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ERIC Number: ED373325
Record Type: RIE
Publication Date: 1994-May
Pages: 15
Abstractor: N/A
Reference Count: N/A
ISBN: N/A
ISSN: N/A
ESL Students Writing Autobiographies: Are There Any Connections?
Wu, Ruoyi
A doctoral student's interest in self-culture connections led her to observe an English-as-a-Second-Language (ESL) writing class focused on autobiography and read all the students' papers. Autobiographical writing not only gives ESL students a chance to write about what matters to them, but the teacher can capitalize on students' cultural differences and their awareness of ideologies. The generic flexibility of autobiography allowed ESL students to explore all connections in their lives, so they made various rhetorical choices to present their self images. One group of seven students wrote life stories that had a trajectory of "coming to the United States," with an emphasis of the significance of English for their future. A "double consciousness" was evident in the accounts of a group of immigrant students who came to the United States in their early teens. These students tried to say something less "sayable" because when relocated in a different culture as young children, they lost their original identities and became "marginal." Older writers--in their early and late twenties--more consciously articulated the relation of their experiences to ideologies. Since the students wrote about what they cared for, they got more involved in the process of making themselves understood, which is central to literacy. The students' willingness to make connections went beyond writing: many saw their purposes in life more clearly in their later revisions, as writing autobiography helped them "envision" their future by recalling their past. (Contains 19 references and 5 notes. (RS)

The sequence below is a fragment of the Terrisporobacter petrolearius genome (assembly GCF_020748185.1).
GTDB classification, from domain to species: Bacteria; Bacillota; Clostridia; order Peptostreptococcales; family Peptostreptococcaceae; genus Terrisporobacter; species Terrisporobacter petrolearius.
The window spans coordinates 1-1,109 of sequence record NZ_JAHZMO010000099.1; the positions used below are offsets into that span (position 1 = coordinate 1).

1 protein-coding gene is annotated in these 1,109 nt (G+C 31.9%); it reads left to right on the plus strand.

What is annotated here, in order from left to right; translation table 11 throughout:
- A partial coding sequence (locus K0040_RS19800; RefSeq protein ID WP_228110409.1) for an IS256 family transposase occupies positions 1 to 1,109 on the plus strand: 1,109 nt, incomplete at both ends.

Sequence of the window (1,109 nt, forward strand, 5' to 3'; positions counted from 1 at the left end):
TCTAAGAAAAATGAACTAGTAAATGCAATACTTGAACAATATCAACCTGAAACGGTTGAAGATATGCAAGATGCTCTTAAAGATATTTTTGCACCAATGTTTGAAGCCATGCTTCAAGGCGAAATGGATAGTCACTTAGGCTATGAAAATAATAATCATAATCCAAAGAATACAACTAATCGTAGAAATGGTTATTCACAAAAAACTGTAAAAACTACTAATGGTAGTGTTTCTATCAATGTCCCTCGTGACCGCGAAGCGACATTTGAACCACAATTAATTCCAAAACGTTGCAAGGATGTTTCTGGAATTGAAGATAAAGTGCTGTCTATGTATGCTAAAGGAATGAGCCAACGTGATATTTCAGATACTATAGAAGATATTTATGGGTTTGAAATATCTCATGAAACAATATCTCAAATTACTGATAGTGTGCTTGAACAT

Publication Type: Speeches/Meeting Papers; Reports - Evaluative
Education Level: N/A
Audience: N/A
Language: English
Sponsor: N/A
Authoring Institution: N/A
Identifiers: Author Text Relationship; Rhetorical Strategies; Writing Contexts
Note: Paper presented at the Annual Meeting of the Rhetoric Society of America (Louisville, KY, May 19-22, 1994).